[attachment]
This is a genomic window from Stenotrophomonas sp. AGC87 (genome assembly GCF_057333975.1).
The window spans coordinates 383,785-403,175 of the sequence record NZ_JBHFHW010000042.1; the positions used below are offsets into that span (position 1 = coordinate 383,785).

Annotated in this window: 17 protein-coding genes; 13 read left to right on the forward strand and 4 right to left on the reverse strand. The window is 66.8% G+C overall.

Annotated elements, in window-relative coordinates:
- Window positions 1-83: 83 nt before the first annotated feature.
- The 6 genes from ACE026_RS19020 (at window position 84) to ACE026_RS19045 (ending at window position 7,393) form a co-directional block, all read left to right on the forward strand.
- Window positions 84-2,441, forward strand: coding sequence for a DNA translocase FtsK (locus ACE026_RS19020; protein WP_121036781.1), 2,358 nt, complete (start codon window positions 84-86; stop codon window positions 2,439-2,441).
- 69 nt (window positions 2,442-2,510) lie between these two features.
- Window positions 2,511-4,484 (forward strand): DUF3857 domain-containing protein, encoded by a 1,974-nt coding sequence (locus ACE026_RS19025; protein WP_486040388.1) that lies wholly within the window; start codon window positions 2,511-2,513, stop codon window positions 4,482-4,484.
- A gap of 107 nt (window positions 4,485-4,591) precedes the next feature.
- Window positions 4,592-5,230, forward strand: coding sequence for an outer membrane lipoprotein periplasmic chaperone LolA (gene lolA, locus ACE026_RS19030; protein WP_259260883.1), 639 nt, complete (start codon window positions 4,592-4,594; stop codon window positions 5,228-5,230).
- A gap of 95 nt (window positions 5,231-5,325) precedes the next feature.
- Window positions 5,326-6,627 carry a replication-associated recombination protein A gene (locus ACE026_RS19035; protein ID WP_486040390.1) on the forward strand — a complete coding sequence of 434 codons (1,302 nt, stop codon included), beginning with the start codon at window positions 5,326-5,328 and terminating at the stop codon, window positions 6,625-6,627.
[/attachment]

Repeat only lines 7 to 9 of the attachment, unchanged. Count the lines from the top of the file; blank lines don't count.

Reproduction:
- Window positions 84-2,441, forward strand: coding sequence for a DNA translocase FtsK (locus ACE026_RS19020; protein WP_121036781.1), 2,358 nt, complete (start codon window positions 84-86; stop codon window positions 2,439-2,441).
- 69 nt (window positions 2,442-2,510) lie between these two features.
- Window positions 2,511-4,484 (forward strand): DUF3857 domain-containing protein, encoded by a 1,974-nt coding sequence (locus ACE026_RS19025; protein WP_486040388.1) that lies wholly within the window; start codon window positions 2,511-2,513, stop codon window positions 4,482-4,484.